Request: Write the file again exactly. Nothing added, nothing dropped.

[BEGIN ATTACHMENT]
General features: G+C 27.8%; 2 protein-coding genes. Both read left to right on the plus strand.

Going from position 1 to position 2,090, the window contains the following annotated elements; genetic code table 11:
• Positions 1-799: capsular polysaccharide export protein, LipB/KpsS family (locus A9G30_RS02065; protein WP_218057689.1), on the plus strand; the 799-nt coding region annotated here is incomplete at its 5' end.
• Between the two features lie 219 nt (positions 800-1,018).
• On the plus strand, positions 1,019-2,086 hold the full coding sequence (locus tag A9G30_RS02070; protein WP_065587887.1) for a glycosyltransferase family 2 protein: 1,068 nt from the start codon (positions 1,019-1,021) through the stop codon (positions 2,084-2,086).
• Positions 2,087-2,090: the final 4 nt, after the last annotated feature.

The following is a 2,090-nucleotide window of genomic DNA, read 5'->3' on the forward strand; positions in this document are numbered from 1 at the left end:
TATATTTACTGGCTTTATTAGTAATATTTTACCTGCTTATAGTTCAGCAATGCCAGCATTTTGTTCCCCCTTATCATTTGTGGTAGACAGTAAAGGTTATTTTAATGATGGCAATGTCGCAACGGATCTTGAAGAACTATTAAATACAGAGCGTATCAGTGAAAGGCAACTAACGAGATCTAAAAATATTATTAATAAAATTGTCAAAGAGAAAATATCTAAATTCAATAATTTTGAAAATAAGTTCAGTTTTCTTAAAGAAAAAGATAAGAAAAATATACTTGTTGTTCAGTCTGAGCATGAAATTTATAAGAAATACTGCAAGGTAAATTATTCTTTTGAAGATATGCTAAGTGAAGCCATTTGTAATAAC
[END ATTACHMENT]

General features: G+C 27.8%; 2 protein-coding genes. Both read left to right on the plus strand.

Going from position 1 to position 2,090, the window contains the following annotated elements; genetic code table 11:
• Positions 1-799: capsular polysaccharide export protein, LipB/KpsS family (locus A9G30_RS02065; protein WP_218057689.1), on the plus strand; the 799-nt coding region annotated here is incomplete at its 5' end.
• Between the two features lie 219 nt (positions 800-1,018).
• On the plus strand, positions 1,019-2,086 hold the full coding sequence (locus tag A9G30_RS02070; protein WP_065587887.1) for a glycosyltransferase family 2 protein: 1,068 nt from the start codon (positions 1,019-1,021) through the stop codon (positions 2,084-2,086).
• Positions 2,087-2,090: the final 4 nt, after the last annotated feature.

The following is a 2,090-nucleotide window of genomic DNA, read 5'->3' on the forward strand; positions in this document are numbered from 1 at the left end:
TATATTTACTGGCTTTATTAGTAATATTTTACCTGCTTATAGTTCAGCAATGCCAGCATTTTGTTCCCCCTTATCATTTGTGGTAGACAGTAAAGGTTATTTTAATGATGGCAATGTCGCAACGGATCTTGAAGAACTATTAAATACAGAGCGTATCAGTGAAAGGCAACTAACGAGATCTAAAAATATTATTAATAAAATTGTCAAAGAGAAAATATCTAAATTCAATAATTTTGAAAATAAGTTCAGTTTTCTTAAAGAAAAAGATAAGAAAAATATACTTGTTGTTCAGTCTGAGCATGAAATTTATAAGAAATACTGCAAGGTAAATTATTCTTTTGAAGATATGCTAAGTGAAGCCATTTGTAATAAC